Toussirot, E., Lafforgue, P., Boucraut, J. et al. Rheumatol Int (1994) 13: 175. doi:10.1007/BF00390264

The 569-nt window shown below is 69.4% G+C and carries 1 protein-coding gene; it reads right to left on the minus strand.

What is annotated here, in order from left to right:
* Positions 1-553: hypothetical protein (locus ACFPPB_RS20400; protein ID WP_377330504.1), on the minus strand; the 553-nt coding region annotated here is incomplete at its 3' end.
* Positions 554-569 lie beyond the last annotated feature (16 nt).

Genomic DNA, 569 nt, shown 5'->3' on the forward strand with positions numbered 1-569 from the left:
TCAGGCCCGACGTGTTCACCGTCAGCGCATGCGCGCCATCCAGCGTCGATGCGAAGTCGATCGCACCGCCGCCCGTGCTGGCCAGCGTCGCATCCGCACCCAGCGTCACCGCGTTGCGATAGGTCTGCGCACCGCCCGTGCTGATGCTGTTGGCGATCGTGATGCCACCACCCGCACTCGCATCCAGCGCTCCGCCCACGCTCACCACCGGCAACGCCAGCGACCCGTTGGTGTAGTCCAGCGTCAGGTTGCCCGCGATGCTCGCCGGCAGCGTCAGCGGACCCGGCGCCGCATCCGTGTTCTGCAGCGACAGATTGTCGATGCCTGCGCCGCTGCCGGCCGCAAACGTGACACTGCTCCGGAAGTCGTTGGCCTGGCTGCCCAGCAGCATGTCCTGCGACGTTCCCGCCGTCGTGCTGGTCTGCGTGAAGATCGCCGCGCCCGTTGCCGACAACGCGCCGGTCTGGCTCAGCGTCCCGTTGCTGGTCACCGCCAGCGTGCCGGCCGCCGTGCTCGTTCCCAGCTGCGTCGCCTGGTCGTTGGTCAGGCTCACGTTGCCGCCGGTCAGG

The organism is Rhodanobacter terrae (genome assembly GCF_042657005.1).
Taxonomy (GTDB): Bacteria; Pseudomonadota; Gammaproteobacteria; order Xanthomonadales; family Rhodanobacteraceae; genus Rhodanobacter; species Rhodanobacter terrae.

Seronegative spondylarthropathies are disorders with the same predisposing antigen, namely HLA B27, a class I molecule of the HLA system. The mechanisms of the different diseases are unknown, and there is no proof of immune system participation. We have investigated patients with spondylarthropathies in order to search for an immunological component in the pathophysiology of these disorders, by measuring the serum level of two inflammatory cytokines-IL1β and TNFα-by a radioimmunological assay and the serum level of two soluble T cell activation markers-soluble IL2 receptor and soluble CD8-by an enzyme-linked immunosorbent assay. The choice of soluble CD8 can be explained by the strong link between HLA B27 and spondylarthropathies. Our series compared 24 patients to 24 healthy matched controls. A similar IL1β serum level was observed in both groups, while in the patients there was a nonsignificant increase in the TNFα level, a significant decrease in the soluble IL2 receptor level and a significant increase in the soluble CD8 serum level. The normal or moderately increased serum IL1β and TNFα levels in the disease group do not exclued a local role for these cytokines in the synovium or other inflammatory areas. However, we found a higher soluble CD8 serum level in the patient group. Most of these patients were in clinical excerbation of their disease. As the serum level of soluble CD8 is well correlated with T CD8 lymphocyte activation, our data suggest that this lymphocyte subset is stimulated and consequently probably involved in seronegative spondylarthropathies.